It is fairly easy to pick out the peak of Bob Gibson’s pitching career. From 1968 through 1970, Bob Gibson was the best pitcher on the planet. That is not even an exaggeration. He leads all players in fWAR during those seasons. He has the most or second most fWAR for pitchers every year of that time frame. In 1970 he led all players in fWAR.
Before the 1968 season, Gibson was still a highly respected and feared pitcher. He broke out in 1962 with a 6.0 fWAR season and stayed near that pace for every year after that, looking to surpass that in 1967 until his season was cut short. On July 15, 1967 Bob Gibson suffered a broken fibula on a line drive off the bat of Roberto Clemente. He pitched to three more batters, issuing two walks and coaxing a flyball before the leg gave out and he was replaced. Gibson returned on September 7 after just under eight weeks. The Cardinals went on to win the pennant soon after and faced Boston in the World Series.
In that World Series Gibson won three games and lost none, pitching twenty-seven innings. He gave up three earned runs, two coming in the deciding seventh game of the series that the Cardinals had already taken a commanding lead in. He earned himself the Series MVP honors for the second time in his career. From there, he just got better. though he never did win another World Series. Bob Gibson, it seemed, was indestructible.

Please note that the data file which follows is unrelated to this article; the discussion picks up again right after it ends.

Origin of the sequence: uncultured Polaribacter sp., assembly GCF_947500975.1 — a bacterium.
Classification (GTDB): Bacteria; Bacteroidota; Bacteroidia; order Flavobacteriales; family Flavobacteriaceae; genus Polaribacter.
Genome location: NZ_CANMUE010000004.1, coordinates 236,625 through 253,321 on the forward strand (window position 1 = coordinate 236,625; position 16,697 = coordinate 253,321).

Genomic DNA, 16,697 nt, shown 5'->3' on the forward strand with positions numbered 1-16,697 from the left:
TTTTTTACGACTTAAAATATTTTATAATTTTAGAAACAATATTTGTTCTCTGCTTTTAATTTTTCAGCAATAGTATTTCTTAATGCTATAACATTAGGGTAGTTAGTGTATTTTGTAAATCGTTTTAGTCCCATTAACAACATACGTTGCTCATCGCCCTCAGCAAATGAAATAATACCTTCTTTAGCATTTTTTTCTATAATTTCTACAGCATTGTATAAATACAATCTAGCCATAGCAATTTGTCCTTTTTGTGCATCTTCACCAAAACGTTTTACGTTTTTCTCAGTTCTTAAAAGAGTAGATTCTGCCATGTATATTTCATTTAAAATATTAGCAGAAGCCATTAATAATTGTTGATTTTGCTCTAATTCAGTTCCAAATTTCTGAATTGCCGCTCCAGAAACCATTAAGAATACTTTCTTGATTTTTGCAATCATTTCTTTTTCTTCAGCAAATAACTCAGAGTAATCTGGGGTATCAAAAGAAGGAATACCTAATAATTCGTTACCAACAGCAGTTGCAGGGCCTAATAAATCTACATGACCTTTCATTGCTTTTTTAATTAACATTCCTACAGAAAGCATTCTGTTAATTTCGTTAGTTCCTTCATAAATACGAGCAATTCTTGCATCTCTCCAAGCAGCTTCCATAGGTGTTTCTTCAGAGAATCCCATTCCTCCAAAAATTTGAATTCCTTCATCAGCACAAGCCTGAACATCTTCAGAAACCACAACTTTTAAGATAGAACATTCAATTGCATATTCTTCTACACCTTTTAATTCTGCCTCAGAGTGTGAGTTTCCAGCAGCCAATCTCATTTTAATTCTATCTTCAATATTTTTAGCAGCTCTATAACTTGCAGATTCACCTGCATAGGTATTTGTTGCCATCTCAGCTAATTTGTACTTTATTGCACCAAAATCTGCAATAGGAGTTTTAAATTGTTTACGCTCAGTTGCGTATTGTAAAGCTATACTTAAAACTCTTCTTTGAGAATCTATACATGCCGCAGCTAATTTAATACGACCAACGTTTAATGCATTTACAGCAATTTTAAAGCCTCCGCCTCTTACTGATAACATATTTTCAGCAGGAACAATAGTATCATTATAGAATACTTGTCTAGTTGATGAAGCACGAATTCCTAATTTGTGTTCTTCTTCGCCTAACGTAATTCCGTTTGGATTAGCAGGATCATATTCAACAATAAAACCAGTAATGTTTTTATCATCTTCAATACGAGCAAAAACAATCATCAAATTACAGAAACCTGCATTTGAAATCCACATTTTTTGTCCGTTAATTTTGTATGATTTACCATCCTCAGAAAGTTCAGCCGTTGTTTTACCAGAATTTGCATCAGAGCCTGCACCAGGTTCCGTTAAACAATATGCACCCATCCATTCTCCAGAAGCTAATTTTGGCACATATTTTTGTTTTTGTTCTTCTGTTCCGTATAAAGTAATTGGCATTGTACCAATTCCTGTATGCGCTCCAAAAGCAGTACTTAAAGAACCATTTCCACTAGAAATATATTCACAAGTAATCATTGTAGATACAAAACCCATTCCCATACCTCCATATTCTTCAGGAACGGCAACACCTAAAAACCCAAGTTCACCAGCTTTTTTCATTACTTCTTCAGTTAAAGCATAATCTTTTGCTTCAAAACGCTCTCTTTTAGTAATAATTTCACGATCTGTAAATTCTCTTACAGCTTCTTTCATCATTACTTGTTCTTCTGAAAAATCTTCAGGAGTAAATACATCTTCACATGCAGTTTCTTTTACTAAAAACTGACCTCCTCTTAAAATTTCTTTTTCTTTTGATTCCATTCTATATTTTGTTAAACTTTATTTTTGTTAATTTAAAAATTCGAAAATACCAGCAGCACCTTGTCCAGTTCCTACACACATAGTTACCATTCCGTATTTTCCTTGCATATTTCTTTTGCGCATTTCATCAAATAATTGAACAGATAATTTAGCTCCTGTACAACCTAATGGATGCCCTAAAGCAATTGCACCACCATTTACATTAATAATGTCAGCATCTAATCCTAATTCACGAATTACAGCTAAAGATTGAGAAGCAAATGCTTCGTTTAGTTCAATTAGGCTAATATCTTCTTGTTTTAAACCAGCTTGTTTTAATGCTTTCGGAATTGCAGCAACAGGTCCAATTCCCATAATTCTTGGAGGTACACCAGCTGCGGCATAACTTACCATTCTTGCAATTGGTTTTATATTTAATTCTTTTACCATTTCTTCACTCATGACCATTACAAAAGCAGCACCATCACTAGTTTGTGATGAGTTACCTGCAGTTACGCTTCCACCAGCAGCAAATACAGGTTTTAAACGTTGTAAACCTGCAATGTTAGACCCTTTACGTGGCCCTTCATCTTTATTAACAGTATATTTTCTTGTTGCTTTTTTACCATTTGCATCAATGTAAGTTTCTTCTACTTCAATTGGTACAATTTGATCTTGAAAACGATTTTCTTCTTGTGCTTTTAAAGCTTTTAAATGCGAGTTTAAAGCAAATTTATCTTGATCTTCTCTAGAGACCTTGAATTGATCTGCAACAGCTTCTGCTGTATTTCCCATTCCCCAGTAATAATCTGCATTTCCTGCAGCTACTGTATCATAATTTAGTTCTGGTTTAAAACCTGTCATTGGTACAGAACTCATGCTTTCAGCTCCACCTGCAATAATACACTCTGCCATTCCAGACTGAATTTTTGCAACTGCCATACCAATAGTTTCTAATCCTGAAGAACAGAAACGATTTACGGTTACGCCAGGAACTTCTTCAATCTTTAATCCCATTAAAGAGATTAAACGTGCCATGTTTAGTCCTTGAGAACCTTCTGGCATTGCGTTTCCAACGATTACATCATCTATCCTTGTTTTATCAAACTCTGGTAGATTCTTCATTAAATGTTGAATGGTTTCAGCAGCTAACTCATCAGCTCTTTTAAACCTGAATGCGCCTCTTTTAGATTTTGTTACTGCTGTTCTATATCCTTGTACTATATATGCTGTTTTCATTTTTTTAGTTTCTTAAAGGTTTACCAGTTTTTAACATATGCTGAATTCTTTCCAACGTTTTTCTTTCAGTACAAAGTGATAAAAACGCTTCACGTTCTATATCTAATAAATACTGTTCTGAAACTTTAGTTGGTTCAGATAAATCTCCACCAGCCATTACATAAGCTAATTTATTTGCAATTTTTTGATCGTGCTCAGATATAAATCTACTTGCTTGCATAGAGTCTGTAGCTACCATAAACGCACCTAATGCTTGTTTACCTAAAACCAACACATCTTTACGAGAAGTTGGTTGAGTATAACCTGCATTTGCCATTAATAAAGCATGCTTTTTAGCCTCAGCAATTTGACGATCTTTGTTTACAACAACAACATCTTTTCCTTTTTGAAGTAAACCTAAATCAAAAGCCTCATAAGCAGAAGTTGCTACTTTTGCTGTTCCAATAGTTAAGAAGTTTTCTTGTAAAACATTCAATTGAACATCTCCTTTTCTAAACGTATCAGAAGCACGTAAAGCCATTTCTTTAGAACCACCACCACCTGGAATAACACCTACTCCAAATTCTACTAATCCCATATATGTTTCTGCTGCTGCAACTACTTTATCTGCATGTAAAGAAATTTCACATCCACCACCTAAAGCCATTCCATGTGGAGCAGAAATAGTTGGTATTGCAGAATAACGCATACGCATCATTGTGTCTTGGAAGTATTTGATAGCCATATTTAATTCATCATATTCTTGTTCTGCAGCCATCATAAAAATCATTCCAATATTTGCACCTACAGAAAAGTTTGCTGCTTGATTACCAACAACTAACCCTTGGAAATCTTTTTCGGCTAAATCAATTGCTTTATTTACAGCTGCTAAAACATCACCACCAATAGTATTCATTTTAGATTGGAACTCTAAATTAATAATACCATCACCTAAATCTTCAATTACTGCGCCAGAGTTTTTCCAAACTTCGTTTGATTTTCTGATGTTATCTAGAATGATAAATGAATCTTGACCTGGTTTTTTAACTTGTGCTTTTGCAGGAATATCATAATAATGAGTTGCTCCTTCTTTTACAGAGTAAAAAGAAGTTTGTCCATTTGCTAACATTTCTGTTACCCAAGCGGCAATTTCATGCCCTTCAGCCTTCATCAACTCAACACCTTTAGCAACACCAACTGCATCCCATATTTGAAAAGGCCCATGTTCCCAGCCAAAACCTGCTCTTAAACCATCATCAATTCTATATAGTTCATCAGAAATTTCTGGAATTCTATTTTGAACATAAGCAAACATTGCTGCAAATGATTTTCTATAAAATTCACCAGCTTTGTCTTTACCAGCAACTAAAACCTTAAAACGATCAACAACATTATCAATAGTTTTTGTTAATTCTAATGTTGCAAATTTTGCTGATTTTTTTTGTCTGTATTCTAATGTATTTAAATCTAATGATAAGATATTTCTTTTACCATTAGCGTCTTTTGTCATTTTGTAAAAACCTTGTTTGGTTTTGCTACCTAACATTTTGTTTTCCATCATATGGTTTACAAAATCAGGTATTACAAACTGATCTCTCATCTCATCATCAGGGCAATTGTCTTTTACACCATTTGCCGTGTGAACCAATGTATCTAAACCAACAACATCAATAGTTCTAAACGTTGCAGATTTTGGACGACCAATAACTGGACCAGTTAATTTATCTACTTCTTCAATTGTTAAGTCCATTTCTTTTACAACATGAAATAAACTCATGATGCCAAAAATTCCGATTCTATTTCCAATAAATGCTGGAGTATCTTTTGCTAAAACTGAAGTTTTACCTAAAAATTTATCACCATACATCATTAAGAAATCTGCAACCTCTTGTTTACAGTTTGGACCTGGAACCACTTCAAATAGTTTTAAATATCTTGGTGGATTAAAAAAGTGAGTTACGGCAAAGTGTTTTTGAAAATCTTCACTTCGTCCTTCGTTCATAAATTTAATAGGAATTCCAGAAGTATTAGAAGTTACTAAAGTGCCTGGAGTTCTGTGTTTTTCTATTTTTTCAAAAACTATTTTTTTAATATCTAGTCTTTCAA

That reputation has followed him, even as the years have passed and his playing days move further into the rear-view mirror. At 83 years old, he is as sharp as ever. He is Bob Gibson and nothing can stop him. The man is a living legend.
Perhaps that is why the news of his pancreatic cancer diagnoses is so affecting. I think former VEB editor John Fleming explains this perfectly in his article at STLBullpen:
That Bob Gibson could even be diagnosed with pancreatic cancer is a sobering reminder of a fact which is both obvious and incomprehensible–Bob Gibson is human.
Because Bob Gibson does not get hurt. He pitches three games in the World Series and he pitches on broken legs and he plunks Pete LaCock in old timers games. Bob Gibson has risen beyond the scope of mere humans have to a place of legends. His legacy has grown to transcend the boundaries of time and space. Bob Gibson broke his leg two years before my father was born, yet here I am, talking about his career like I was there. The fact that Bob Gibson, a persona so great it spans generations, who for so long was indestructible might actually not be... is a harsh reality to reconcile.
Pancreatic cancer is a tough diagnoses, but Bob Gibson is a tough man. On this day in 1967, Bob Gibson snapped his fibula and returned to pitch three games and win World Series MVP three months later. If we have learned anything about Gibson, it is that you never count him out.
Here is a video of him throwing a no-hitter in 1971:
Get well soon, Bob.— St. Louis Cardinals (@Cardinals) July 14, 2019
All of Cardinal Nation is behind you! pic.twitter.com/DZulwl0boz
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